Proto-planetary discs in close-up in the Orion Nebula
By itself the Orion Nebula is a stunning sight, as can be seen in the above image. Adding the detail of planet formation brings it to life as a fully functional stellar nursery. The incredible colors are the result of the gas and dust being lit up by the star Theta 1 Orionis C, but look closer as Hubble has done and you can clearly see holes punched out by young stars, which are themselves surrounded by gaseous discs. Over time the dust in these discs condenses to form clumps, which then collide to form heavier and larger clumps, and eventually rocky masses. The process is called accretion, and as the collisions continue larger and larger rocks form and become small planetoids. It is a violent time around the star, and as the material forms into ever larger objects, planets and moons arise. The gas is attracted to the rocks as they gain size and gravity. Some form simple atmospheres, while others become gas giants.
With such a rich environment to study there are other incredible sights, like bow shocks ahead of stars as they travel through the nebula. Our Sun is thought to have been ejected from an environment like this a few billion years ago, but even in its relatively open setting we do still have a bow shock, an area where the pressure of the material from the Sun is equal to the pressure of the interstellar gas. This area is known as the Heliopause, and is compressed in the direction we are traveling to form a teardrop shaped bubble called the Heliosphere. Within the much higher pressure of the Orion Nebula, bow shocks are seen far more prominently.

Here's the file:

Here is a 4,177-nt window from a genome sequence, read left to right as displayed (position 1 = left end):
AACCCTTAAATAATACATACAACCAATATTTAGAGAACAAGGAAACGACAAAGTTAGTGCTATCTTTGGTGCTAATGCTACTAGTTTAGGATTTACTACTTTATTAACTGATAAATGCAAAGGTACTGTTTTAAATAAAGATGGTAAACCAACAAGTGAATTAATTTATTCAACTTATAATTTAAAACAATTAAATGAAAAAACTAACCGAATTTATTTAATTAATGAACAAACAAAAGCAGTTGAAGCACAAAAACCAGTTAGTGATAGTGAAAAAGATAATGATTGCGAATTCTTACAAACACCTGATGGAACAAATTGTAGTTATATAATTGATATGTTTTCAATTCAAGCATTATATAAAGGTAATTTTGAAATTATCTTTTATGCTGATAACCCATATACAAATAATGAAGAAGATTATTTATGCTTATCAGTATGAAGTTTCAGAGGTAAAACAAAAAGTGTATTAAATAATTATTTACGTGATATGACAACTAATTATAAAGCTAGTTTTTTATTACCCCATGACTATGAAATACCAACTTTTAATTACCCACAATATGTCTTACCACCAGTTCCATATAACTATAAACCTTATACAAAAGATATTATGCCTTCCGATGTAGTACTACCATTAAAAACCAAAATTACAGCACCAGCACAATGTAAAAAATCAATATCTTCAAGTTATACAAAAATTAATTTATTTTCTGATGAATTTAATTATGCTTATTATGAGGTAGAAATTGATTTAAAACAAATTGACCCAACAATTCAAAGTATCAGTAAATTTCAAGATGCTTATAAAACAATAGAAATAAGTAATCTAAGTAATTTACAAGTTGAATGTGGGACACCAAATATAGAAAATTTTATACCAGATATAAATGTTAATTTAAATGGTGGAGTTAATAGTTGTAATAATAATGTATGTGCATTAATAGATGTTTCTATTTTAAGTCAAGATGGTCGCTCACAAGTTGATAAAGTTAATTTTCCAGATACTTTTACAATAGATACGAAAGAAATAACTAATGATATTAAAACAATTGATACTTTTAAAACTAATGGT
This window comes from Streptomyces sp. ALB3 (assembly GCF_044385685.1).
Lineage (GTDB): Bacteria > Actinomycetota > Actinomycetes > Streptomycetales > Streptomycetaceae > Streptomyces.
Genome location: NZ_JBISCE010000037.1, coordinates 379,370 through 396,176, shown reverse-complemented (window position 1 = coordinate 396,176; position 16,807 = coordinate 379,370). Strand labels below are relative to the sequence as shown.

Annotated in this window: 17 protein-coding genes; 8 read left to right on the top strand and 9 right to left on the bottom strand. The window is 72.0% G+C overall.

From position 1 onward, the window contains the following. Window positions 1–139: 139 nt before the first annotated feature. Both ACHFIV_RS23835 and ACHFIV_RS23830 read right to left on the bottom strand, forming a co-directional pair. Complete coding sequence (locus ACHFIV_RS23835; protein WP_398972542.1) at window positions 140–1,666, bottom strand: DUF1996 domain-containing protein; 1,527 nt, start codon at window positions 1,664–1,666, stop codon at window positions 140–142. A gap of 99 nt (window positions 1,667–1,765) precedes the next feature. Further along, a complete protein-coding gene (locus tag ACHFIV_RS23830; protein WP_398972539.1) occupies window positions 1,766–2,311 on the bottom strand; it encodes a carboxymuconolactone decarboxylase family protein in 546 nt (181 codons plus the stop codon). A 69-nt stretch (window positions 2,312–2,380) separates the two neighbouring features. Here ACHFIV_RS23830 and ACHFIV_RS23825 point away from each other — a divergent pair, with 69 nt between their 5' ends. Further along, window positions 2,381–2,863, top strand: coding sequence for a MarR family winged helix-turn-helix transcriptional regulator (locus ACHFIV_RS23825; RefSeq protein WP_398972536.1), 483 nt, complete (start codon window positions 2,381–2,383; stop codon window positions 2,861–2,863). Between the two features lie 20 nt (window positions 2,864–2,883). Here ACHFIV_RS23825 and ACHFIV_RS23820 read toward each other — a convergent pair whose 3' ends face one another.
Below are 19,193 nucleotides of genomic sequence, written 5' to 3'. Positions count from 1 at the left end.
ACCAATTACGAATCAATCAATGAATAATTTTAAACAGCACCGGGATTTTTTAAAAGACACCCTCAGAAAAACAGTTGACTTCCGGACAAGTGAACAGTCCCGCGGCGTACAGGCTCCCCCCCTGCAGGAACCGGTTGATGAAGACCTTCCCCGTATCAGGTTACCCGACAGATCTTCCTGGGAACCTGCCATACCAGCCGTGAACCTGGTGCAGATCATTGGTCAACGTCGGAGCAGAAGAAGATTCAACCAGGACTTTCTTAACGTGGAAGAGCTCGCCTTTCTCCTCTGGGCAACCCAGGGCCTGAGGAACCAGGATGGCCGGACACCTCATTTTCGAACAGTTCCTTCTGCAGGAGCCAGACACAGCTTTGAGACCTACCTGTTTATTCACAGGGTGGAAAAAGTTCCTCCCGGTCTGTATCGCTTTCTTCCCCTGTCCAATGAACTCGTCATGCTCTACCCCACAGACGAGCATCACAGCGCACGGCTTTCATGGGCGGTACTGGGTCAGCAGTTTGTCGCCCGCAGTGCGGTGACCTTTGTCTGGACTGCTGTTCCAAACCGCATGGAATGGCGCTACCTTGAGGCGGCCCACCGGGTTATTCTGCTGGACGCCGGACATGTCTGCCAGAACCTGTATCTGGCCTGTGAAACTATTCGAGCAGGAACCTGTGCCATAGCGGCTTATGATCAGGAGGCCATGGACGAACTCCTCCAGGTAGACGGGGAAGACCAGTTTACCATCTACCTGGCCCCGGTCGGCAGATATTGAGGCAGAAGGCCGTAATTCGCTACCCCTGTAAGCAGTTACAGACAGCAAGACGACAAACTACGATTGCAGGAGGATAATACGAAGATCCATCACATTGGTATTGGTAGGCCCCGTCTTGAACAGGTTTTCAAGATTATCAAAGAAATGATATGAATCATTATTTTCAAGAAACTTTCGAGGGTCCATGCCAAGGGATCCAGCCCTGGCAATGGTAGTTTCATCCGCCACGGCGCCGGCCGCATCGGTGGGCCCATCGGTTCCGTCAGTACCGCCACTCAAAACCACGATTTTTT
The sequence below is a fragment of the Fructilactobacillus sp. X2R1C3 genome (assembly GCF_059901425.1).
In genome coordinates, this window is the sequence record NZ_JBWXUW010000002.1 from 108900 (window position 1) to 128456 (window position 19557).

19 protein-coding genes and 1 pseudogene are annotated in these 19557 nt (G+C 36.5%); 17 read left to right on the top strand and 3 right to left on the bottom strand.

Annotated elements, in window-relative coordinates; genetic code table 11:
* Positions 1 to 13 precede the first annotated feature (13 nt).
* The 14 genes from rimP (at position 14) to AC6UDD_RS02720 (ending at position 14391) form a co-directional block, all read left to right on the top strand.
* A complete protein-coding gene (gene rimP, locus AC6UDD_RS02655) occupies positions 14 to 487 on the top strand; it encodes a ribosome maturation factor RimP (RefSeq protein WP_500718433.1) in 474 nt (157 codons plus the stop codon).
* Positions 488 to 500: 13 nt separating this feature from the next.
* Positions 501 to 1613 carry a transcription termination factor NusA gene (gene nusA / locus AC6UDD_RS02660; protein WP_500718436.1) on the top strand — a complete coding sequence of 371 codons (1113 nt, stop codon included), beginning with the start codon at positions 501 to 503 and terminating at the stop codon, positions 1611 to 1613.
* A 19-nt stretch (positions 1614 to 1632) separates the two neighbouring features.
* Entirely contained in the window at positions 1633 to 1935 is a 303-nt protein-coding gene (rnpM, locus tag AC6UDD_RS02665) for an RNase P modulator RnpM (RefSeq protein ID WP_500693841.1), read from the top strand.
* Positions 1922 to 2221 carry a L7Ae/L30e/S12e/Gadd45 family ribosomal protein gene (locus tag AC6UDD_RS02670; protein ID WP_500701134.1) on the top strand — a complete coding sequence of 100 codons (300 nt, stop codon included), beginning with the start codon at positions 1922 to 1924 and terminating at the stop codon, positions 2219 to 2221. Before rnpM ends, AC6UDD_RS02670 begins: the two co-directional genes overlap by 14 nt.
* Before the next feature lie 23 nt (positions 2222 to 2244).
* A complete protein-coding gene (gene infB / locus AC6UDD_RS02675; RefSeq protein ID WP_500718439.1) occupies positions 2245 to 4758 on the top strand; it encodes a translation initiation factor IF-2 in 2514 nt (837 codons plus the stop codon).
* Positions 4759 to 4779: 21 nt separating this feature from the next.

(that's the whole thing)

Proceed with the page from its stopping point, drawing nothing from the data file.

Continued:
The video below is a fantastic 3D journey into the core of Orion and shows many of the bow shocks. The animation is based on actual Hubble data and the positions of the stars are as accurate as possible.
Check out the Hubble site for more images and videos
Image credit: NASA, ESA, M. Robberto (Space Telescope Science Institute/ESA), the Hubble Space Telescope Orion Treasury Project Team and L. Ricci (ESO)